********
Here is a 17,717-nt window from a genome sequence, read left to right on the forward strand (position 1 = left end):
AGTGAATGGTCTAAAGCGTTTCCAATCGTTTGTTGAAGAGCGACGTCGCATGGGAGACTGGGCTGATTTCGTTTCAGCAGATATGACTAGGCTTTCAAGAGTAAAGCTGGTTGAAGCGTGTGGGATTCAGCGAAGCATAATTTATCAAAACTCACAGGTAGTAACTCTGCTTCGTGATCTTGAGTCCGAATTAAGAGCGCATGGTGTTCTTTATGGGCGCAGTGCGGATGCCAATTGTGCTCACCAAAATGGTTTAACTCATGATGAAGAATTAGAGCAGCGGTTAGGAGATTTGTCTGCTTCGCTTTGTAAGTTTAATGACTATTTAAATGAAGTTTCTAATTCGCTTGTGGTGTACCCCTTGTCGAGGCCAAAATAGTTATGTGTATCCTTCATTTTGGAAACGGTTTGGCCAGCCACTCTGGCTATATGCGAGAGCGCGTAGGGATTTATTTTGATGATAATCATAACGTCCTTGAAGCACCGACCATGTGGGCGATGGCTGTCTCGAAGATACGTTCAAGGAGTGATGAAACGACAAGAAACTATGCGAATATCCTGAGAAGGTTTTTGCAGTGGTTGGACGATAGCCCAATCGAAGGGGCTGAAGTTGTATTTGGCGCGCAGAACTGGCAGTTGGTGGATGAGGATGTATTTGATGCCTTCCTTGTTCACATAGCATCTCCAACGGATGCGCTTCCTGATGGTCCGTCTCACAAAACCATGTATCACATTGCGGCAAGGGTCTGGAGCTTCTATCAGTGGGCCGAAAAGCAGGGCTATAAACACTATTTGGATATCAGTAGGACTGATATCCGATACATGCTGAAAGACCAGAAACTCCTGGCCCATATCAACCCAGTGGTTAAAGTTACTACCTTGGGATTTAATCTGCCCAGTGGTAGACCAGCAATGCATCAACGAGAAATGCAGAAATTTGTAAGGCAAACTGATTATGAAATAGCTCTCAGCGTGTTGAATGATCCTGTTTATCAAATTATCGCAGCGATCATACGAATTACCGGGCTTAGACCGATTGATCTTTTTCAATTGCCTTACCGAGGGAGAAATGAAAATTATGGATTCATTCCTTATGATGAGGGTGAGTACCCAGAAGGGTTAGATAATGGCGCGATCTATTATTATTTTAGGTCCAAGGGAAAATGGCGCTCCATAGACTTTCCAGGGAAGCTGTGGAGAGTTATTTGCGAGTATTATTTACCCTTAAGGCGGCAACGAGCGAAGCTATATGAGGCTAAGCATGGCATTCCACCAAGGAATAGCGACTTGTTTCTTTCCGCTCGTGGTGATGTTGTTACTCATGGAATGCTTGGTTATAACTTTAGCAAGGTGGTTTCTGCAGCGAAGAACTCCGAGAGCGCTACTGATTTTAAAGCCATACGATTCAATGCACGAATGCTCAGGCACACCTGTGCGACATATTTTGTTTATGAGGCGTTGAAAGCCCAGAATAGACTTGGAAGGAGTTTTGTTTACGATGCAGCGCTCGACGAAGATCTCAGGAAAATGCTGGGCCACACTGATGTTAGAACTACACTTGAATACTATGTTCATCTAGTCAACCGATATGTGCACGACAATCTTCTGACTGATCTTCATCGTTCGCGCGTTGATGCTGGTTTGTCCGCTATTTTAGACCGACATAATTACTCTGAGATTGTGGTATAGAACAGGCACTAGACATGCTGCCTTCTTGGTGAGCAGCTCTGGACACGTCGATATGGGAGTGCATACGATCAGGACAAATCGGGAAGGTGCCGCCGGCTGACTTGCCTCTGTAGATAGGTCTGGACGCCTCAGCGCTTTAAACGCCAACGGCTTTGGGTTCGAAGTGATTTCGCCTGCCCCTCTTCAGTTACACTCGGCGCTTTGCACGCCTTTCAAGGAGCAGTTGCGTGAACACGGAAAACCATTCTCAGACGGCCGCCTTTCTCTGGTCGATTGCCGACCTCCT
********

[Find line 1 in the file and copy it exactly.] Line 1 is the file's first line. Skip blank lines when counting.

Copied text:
Here is a 17,717-nt window from a genome sequence, read left to right on the forward strand (position 1 = left end):